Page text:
General Relativity Resolves Galactic Rotation


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A galaxy is modeled as a stationary axially symmetric pressure-free fluid in general relativity. For the weak gravitational fields under consideration, the field equations and the equations of motion ultimately lead to one linear and one nonlinear equation relating the angular velocity to the fluid density. It is shown that the rotation curves for the Milky Way, NGC 3031, NGC 3198 and NGC 7331 are consistent with the mass density distributions of the visible matter concentrated in flattened disks. Thus the need for a massive halo of exotic dark matter is removed. For these galaxies we determine the mass density for the luminous threshold as 10^{-21.75} kg.m$^{-3}.

Now i'm not sure what this means and Dark Matter has been a subject of some skepticism among some scientists, but if im right, when it is factored into a few situations and/or calculations its presence is noticed. so far as far as galactic rotation is concerned i've only so far read on how they are detected to be rotating and that is through red shifting, clearly i need to read and learn more.

here is an interesting article on the subject of dark matter:

Galaxies don't have enough regular matter to keep them from flying apart, scientists have been telling us for years. So there must be a bunch of unseen "dark matter" lurking in every galaxy.

But dark matter has never been directly detected, and nobody knows what it might be made of. A few scientists remeain skeptical. To a lay person, it might sound downright crazy.

Now a new study suggests there may be no such thing as dark matter.

Fred Cooperstock of Northeastern University and Steven Tieu at the University of Victoria say Einstein's theory of general relativity can explain the cohesiveness of individual galaxies including our Milky Way.

Here's the thinking:

Newton's laws of physics explain why our solar system stays together. But the planets are negligible in the overall gravitational scheme, with the Sun being the total ruler and containing 99.86 percent of all the mass.

The same Newtonian physics were long ago applied to galaxies, and the rotation of stars couldn't be explained, so dark matter was invented to make theory work.

But a galaxy is much different than the solar system, Cooperstock explains. The conglomeration of all the matter -- stars, black holes, gas, and dust -- is collectively the source of the galactic gravity. Even a black hole at a galaxy's center typically packs less than 1 percent of the galaxy's overall mass.

The overall galaxy's gravity "feeds its own motion ... unlike the case of the solar system," Cooperstock told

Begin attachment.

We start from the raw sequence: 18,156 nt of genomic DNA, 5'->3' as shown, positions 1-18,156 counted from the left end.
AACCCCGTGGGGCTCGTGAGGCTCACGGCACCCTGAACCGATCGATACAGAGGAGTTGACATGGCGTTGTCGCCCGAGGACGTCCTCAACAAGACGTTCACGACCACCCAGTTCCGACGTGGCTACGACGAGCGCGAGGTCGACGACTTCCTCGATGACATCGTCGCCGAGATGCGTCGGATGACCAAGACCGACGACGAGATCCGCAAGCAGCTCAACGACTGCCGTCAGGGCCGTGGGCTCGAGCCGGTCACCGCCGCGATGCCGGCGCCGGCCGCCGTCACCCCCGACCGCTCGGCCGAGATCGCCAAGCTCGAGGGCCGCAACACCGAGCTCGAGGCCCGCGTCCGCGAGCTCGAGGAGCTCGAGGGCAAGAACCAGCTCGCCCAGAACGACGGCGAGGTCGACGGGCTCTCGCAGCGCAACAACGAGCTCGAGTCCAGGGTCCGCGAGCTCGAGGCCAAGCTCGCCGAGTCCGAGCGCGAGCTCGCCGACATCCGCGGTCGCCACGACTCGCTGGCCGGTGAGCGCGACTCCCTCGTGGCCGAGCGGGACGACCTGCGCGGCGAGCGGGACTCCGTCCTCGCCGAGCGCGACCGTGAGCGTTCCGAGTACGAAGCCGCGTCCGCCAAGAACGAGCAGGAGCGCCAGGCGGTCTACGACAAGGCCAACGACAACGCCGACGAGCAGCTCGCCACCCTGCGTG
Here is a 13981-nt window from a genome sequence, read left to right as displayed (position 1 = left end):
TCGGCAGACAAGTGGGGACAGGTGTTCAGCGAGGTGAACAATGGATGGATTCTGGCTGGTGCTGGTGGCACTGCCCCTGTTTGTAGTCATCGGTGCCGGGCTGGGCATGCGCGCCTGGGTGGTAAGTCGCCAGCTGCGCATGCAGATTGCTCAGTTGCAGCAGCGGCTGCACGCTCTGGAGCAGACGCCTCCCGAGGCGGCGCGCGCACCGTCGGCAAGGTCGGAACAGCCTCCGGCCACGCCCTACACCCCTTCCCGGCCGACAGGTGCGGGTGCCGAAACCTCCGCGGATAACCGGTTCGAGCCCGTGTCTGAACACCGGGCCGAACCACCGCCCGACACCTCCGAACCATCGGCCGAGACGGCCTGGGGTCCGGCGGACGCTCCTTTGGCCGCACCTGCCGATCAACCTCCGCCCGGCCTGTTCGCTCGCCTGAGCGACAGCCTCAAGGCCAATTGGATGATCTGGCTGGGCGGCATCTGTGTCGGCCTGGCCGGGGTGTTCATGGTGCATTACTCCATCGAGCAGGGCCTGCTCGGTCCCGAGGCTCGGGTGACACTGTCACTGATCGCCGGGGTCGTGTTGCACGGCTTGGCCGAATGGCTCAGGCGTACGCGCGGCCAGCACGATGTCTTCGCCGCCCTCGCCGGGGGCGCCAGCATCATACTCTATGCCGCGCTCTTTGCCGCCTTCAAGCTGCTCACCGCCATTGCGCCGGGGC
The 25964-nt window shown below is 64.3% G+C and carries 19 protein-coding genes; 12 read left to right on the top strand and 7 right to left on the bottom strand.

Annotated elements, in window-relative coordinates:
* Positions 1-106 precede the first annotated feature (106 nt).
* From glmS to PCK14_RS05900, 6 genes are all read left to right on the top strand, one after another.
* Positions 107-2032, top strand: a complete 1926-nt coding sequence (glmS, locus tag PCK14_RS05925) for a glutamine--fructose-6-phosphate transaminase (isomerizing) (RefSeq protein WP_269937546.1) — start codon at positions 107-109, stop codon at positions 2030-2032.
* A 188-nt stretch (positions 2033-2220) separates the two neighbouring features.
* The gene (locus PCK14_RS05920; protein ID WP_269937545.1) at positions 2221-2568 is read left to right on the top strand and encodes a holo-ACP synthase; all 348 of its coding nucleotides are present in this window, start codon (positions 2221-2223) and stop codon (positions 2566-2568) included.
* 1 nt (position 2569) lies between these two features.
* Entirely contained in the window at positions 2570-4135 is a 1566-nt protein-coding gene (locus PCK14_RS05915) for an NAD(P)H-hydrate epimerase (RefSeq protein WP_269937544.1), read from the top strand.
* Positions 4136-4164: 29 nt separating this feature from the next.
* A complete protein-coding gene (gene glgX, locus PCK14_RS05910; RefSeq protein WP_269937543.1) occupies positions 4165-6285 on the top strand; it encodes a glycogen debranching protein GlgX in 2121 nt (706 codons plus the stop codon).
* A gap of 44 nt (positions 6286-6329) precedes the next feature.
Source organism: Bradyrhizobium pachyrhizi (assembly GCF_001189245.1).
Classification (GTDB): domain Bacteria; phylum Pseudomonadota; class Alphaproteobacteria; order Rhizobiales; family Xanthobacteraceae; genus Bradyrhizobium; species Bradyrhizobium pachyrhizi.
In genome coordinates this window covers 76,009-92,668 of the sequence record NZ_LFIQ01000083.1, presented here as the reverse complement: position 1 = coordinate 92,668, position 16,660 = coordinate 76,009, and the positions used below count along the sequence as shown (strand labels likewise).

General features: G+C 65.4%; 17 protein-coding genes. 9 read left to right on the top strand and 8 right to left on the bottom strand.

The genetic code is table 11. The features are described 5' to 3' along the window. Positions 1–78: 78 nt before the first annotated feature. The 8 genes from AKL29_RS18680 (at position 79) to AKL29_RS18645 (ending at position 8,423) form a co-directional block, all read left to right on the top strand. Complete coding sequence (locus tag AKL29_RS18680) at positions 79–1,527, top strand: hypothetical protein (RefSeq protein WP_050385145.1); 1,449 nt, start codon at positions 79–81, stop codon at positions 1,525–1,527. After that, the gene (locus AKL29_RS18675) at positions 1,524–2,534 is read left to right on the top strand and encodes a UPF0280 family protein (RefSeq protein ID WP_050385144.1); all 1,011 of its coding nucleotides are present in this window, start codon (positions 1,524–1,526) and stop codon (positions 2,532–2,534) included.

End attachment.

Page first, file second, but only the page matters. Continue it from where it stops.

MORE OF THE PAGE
The science of the new argument is complex, but here goes:

"In the galaxy case, having rotation, we have found that general relativity provides a very important potential that is connected to the density of the galactic matter in what we call a 'nonlinear' manner,'" Cooperstock says. "This is unlike Newtonian physics."

This nonlinear effect has been noted before. "The interesting twist is that this holds also for the simpler steady rotational motion under gravity as in the galaxy," he said.

The upshot: The motions of stars in galaxies "is realized in general relativity's equations without the need to invoke massive halos of exotic 'dark matter' that nobody can explain by current physics," Cooperstock said.

A small percent of what used to be considered dark matter is made of burned-out stars that are hard to see. Predictions for how much of that material exists would not change.

Also, the new idea does not yet explain how large clusters of galaxies bind together. Further research by other theorists might solve that problem too, however, Cooperstock said. The new analysis has been submitted to the Astrophysical Journal but has yet to be reviewed by other scientists.

If it is right?

"This would remove about 25 percent of the mass of the universe, the ultimate weight-reduction program," Cooperstock

Edited by ripgut
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Using general relativity to solve these problems is too damn hard. These guys tried to do something like that but they traded one set of assumptions for another. IANAP but i think in the end its the right approach and will yield the need for less dark matter, however not completely. Why is the universe accelerating? That's still an odd question relativity doesn't address (afaik).